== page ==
What Do Vervet Monkeys Look Like?

Pretty Faced

©Roger de la Harpe
Vervet monkeys are almost exclusively the only monkey found in the Lowveld, there may still be a few isolated patches where Samango monkey are found but these are rare.

Vervets are attractive monkeys with an all grey pelage and striking black faces. The fur fringing the face is tinged white to highlight the facial expressions during social encounters. A vervet monkey wishing to intimidate another will raise its brow to reveal the white eyelids which contrast sharply with the black face conveying an unmistakable message to the recipient.

Heads and Tails

©Shem Compion
Vervet monkeys have eyes, which face forward and the fields of vision overlap to enable them to gauge depth and distance. This is known as binocular vision and is imperative for a lifestyle that involves jumping between branches of trees.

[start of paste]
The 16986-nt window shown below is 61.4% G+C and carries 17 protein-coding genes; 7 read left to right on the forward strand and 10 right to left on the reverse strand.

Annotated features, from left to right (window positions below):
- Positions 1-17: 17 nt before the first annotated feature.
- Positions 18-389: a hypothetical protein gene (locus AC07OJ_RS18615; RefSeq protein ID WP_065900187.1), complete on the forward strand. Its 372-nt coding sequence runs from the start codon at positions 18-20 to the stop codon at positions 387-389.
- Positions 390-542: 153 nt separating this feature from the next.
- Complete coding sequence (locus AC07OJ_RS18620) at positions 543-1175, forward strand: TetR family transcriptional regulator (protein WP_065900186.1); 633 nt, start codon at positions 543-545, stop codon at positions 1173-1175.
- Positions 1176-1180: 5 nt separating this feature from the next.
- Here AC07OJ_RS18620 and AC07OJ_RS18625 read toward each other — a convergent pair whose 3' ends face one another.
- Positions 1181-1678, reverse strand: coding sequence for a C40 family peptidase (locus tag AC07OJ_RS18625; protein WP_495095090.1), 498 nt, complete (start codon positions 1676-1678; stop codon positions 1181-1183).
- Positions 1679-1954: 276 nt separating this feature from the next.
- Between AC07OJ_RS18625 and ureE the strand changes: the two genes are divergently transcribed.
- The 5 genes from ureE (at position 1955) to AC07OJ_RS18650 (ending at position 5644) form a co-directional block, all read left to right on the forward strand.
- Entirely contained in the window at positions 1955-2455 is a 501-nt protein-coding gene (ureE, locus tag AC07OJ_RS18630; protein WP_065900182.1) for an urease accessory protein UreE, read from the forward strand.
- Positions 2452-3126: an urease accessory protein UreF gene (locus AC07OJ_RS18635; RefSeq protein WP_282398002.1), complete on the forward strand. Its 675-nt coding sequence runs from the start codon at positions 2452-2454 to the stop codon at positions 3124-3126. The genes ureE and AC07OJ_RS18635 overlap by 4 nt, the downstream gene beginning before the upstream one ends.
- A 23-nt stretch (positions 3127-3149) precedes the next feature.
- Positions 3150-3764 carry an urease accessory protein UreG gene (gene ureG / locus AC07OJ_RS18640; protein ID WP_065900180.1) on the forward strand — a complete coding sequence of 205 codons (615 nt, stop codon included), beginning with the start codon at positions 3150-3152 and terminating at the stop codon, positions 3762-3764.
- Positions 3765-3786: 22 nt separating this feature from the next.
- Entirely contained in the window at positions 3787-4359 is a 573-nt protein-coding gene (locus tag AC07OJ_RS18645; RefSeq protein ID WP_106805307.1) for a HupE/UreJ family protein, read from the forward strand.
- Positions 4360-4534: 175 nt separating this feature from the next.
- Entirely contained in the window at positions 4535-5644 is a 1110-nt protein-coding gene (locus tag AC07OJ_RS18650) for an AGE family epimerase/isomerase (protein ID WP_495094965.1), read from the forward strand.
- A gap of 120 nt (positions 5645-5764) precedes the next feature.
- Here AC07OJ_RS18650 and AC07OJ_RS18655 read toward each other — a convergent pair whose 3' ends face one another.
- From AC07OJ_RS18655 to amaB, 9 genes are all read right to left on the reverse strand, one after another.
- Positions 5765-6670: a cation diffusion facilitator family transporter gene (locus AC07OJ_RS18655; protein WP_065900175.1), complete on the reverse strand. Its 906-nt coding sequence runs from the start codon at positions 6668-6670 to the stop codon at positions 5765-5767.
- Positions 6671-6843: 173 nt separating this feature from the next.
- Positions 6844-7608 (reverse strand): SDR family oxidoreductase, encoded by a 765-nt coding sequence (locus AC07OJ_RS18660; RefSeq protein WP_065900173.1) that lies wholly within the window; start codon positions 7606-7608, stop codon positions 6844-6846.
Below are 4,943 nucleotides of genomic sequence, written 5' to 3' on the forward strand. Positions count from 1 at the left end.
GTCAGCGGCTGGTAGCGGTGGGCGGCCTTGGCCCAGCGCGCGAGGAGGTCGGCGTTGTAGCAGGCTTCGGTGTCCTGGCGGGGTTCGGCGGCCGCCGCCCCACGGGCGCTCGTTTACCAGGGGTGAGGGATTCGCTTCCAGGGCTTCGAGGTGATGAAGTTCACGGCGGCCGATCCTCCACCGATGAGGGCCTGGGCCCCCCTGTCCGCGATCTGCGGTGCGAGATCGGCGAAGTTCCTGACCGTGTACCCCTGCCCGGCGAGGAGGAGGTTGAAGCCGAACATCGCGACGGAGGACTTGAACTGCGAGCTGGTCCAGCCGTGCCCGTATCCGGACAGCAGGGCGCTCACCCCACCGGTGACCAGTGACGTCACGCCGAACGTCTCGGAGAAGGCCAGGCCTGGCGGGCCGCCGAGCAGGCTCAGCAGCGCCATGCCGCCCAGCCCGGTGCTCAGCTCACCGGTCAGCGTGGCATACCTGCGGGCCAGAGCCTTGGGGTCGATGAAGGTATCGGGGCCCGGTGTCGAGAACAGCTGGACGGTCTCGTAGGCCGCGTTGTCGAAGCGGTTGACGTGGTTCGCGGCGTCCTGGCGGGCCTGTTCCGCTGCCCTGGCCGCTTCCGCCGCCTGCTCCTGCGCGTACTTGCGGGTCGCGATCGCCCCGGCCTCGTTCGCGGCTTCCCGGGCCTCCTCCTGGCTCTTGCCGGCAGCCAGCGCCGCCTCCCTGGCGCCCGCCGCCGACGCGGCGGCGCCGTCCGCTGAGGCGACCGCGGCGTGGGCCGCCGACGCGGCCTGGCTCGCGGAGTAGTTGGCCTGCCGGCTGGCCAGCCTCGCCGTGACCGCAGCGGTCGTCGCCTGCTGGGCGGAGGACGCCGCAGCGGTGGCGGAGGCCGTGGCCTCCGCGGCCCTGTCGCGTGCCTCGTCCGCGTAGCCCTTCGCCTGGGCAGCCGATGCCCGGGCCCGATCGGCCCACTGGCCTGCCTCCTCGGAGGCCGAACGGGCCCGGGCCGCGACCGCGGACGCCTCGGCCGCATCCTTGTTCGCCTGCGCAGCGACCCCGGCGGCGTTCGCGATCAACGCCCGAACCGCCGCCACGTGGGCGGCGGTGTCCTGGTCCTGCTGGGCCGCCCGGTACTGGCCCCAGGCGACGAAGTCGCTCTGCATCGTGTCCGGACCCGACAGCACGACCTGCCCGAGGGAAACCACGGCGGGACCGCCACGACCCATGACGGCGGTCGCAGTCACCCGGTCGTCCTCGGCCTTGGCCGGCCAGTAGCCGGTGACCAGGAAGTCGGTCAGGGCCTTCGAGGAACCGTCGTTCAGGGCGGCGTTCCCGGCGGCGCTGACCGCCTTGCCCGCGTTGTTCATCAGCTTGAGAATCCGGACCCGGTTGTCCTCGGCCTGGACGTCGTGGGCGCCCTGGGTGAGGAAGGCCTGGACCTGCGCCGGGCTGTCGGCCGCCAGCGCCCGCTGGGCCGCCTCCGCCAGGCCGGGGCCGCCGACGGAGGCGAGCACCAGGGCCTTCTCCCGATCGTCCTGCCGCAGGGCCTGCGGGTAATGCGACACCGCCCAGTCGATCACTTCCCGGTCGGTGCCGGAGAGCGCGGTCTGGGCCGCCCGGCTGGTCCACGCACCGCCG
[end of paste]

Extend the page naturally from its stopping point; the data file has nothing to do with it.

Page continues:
Vervet monkeys have very sharp canines to use as weapons of defence and aggression or as tools to forage. The teeth are kept sharp because the edge of the upper canines occludes to the edge of the lower premolars and every action of the teeth refines the cutting surface.

Vervet monkeys have long tails, which are important instruments of balance. The tail helps to steady the monkey during leaps through the branches of a tree and assists with balance when they run along vertical branches. The tail is prehensile meaning it can be used to grip things and acts as an additional limb while the monkey moves and forages in precarious positions in the trees.

Climbing Aids

©Ann Gadd
Vervets have hands with dexterous digits and opposable thumbs which facilitate grip when climbing and jumping in trees and also the manipulation of food objects. They also use their fingers adeptly when allo-grooming one another’s fur fingering through the pelage of a troop mate and deftly removing bits of dead skin, salt and ectoparasites.

Vervets have long whiskers which are tactile sensory organs and assist them with navigating around trees.

Baby Care

©Ann Gadd
Babies are carried clinging to the mother’s stomach and chest. The paired mammary glands are situated between the front legs and the baby can conveniently suckle while in transit. Babies are looked after by all the females in a troop including younger members and any and all members of the troop will rush to its defence if it is threatened.

By Megan Emmett